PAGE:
PRO-MSACTIVE Data Highlights Efficacy, Safety, and Patient-Reported Outcomes of Ocrelizumab in Relapsing MS


More than half of the cohort achieved no evidence of disease activity and few patients showed disability progression after 48 weeks of treatment with ocrelizumab.

Christine L. Frenay, MD, PhD, FAAN, head, Inflammatory Neurological Disorders Clinical Research Unit, Centre Hospitalier de Gonesse

Christine L. Frenay, MD, PhD, FAAN

Findings from the PRO-MSACTIVE study, a phase 4 trial (NCT03589105) tended to mimic current practice, confirmed the treatment benefit of ocrelizumab (Ocrevus; Genentech) in patients with relapsing multiple sclerosis (MS). Safety data was reassuring and consistent with results from previous trials and the known safety profile of ocrelizumab since commercialization.

Using a cohort of 376 patients with relapsing-remitting MS (RRMS) and 46 with secondary progressive MS (SPMS), 63.3% (95% CI, 58.5-67.9) of the total cohort were free of disease activity at week 48, including 62.2% (95% CI, 57.1-67.2) of those in the relapsing group and 71.7% (95% CI, 56.5-84.0) in the secondary progressive group. Overall, 58.5% (95% CI, 53.7-63.3) of patients achieved no evidence of disease activity at week 48, with a higher proportion of patients achieving this in the SPMS group (65.2%; 95% CI, 49.8%-748.6) than the relapsing MS group (57.7%; 95% CI, 52.5-62.8).

Ocrelizumab, a humanized anti-CD20 monoclonal antibody, was approved in Europe for the treatment of relapsing and primary progressive MS on the basis of the phase 3 OPERA I and II studies (NCT01247324; NCT01412333); however, there had been limited data on the agent’s efficacy in relapsing MS according to the Lublin definition of activity. Senior investigator Christine L. Frenay, MD, PhD, FAAN, head, Inflammatory Neurological Disorders Clinical Research Unit, Centre Hospitalier de Gonesse, and colleagues aimed to provide additional data on ocrelizumab’s efficacy, safety, and patient-reported outcome (PRO) measures in those with relapsing MS in a pragmatic setting.

In terms of disease activity, 10.9% (46 of 4222) of patients experienced at least 1 protocol-defined or clinical relapse up to week 48. Among these patients, 78.3% (n = 36) experienced a single relapse, and the majority of relapses occurred within 6 months following ocrelizumab initiation. At week 48, the overall adjusted annualized relapse rate (ARR) was 0.14, and was higher in patients with RRMS than then SPMS group (0.15 and 0.09, respectively).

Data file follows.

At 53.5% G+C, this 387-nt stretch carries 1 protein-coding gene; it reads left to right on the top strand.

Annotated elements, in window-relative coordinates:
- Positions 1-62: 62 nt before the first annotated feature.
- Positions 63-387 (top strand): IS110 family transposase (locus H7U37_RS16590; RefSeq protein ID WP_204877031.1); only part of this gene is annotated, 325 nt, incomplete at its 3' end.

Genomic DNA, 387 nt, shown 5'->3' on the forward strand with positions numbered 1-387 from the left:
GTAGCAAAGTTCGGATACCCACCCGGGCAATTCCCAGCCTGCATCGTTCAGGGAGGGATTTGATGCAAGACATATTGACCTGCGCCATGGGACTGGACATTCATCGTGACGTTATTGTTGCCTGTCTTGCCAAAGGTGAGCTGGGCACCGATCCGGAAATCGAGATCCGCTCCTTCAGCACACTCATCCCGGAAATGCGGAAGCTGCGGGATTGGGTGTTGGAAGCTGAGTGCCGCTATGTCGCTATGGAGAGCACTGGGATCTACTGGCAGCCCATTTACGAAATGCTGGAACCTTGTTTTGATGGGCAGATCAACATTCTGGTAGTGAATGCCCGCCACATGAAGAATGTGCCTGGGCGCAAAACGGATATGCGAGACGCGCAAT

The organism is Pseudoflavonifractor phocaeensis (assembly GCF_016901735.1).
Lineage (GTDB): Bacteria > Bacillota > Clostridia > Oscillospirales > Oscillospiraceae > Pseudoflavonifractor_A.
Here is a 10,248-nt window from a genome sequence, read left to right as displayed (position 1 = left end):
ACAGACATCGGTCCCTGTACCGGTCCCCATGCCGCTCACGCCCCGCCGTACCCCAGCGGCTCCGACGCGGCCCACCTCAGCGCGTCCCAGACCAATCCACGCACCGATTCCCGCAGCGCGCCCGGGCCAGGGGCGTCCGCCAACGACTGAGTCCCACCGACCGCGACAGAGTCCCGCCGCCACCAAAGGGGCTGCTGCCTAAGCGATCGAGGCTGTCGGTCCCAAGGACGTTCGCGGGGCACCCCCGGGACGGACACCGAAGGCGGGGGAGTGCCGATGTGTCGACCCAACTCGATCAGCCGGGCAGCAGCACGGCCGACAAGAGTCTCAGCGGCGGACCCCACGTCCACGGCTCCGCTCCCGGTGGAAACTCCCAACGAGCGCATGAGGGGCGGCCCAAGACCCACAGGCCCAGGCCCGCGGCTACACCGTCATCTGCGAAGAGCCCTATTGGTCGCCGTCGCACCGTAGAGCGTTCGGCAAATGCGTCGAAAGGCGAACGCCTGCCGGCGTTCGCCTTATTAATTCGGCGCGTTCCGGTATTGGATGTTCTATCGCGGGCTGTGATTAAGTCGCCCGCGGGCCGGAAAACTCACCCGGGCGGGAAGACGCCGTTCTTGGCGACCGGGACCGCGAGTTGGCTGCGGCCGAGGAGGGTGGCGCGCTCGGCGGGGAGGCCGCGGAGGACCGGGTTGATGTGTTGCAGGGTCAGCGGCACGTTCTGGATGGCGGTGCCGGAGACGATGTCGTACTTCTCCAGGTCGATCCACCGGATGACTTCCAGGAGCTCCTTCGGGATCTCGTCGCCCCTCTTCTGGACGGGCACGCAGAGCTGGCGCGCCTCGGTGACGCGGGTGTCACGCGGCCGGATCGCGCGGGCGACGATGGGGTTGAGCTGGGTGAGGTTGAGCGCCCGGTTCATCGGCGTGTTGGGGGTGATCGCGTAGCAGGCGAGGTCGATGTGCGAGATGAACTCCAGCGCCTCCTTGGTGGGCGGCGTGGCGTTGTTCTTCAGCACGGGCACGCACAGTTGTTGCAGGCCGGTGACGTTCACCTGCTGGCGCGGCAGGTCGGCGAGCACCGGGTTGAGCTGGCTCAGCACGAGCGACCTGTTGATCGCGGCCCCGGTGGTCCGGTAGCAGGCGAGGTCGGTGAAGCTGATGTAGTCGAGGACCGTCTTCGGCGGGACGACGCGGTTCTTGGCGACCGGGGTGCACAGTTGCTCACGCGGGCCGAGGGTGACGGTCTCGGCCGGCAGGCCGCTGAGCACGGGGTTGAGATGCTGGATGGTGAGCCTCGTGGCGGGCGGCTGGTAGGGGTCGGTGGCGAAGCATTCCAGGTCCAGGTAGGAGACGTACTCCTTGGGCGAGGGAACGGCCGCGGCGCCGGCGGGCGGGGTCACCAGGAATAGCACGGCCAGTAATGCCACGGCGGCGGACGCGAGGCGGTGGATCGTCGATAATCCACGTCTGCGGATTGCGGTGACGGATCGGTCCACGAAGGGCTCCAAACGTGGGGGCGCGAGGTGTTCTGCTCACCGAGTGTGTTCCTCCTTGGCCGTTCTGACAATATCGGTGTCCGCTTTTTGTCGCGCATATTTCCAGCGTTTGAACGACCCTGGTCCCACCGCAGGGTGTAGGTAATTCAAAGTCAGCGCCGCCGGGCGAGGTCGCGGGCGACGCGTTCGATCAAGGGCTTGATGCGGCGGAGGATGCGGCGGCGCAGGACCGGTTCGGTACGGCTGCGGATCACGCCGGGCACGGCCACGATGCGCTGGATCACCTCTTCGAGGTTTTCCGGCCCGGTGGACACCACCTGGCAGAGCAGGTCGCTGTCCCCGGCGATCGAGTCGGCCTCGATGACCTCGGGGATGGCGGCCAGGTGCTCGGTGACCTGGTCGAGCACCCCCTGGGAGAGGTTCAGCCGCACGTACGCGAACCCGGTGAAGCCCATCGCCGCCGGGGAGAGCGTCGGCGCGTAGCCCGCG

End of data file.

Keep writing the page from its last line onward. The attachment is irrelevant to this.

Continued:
Additional findings from the study showed that 67.8% (286 of 422) of the cohort had no evidence of MRI activity; however, the proportion was higher in the SPMS group (76.1%) than the RRMS group (66.8%). After excluding missing data from the analysis, the proportion of patients with no evidence of MRI activity increased (73.3%). Disability progression, observed at week 24 and confirmed at week 48, was found in only 13.0% (95% CI, 10.0-16.6) of patients, and was higher in the SPMS group (17.4% vs 12.5%).

Can Patient-Reported Outcomes Improve Multiple Sclerosis DMT Selection?

By leveraging digital technologies, the single-arm ARTIOS study will provide unique and comprehensive data that may enrich treatment outcomes for patients with relapsing multiple sclerosis.

In terms of safety, 89.3% (n = 377) of patients experienced at least 1 emergent adverse event (AE), the most common of which were infusion-related reactions related ocrelizumab or to the pre-medication prophylaxis with methylprednisolone and/or antihistamine drug (47.6%). Headache (14.7%), nasopharyngitis (11.4%), and urinary tract infection (10.0%) rounded out the other top observed AEs. Serious AEs were found in 8.5% (n = 36) of the population, with a higher proportion seen in patients with SPMS (15.2%) than RRMS (7.7%).

Patients completed several self-reported PRO questionnaires during the study, including the MS symptoms’ severity scale (SymptoMScreen), Modified Fatigue Impact Scale (MFIS), EuroQol 5-dimension 5-level version (EQ-5D-5L with visual analog scale), Multiple Sclerosis International Quality of Life questionnaire, Work Productivity and Activity Impairment scale: Specific Health Program (WPAI:SHP), and Treatment Satisfaction Questionnaire for Medication (TSQM-14). PRO questionnaires that assessed aspects of quality of life showed a similar trend: the total score and per dimension of each scale remained broadly stable from baseline to week 48, regardless of the type of relapsing MS.

Overall, the impact of MS on patient daily life was stronger at week 48 in those with a high Expanded Disability Status Scale (EDSS) score at baseline, regardless of the PRO used. Additionally, patient satisfaction, assessed using the TSQM-14, showed a mean global score of 60.3 (±19.5) at D15 that slightly improved until week 48. Additionally, scores per dimension on the TSQM-14 slightly improved as well, in particular in RRMS for effectiveness (median change, 11.1) and in patients with a low EDSS baseline score (median change of 20.0 when EDSS <2.0).

1. Manchon E, Laplaud D, Vukusic S, et al. Efficacy, safety, and patient-reported outcomes in patients with active relapsing multiple sclerosis treated with ocrelizumab: final results from the PRO-MSACTIVE study. Mult Scler & Relat Disor. 2022;104109. doi:10.1016/j.msard.2022.104109
Related Videos
Sanjay R. Patel, MD, MS
Patricia K. Coyle, MD
Video 2 - 5 KOLs are featured in "Natural History of Spinal Muscular Atrophy"
Video 1 - 5 KOLs are featured in "Clinical Features and Phenotypes of Spinal Muscular Atrophy"
Aliza Ben-Zacharia, PhD, DNP, ANP-BC, FAAN
© 2024 MJH Life Sciences

All rights reserved.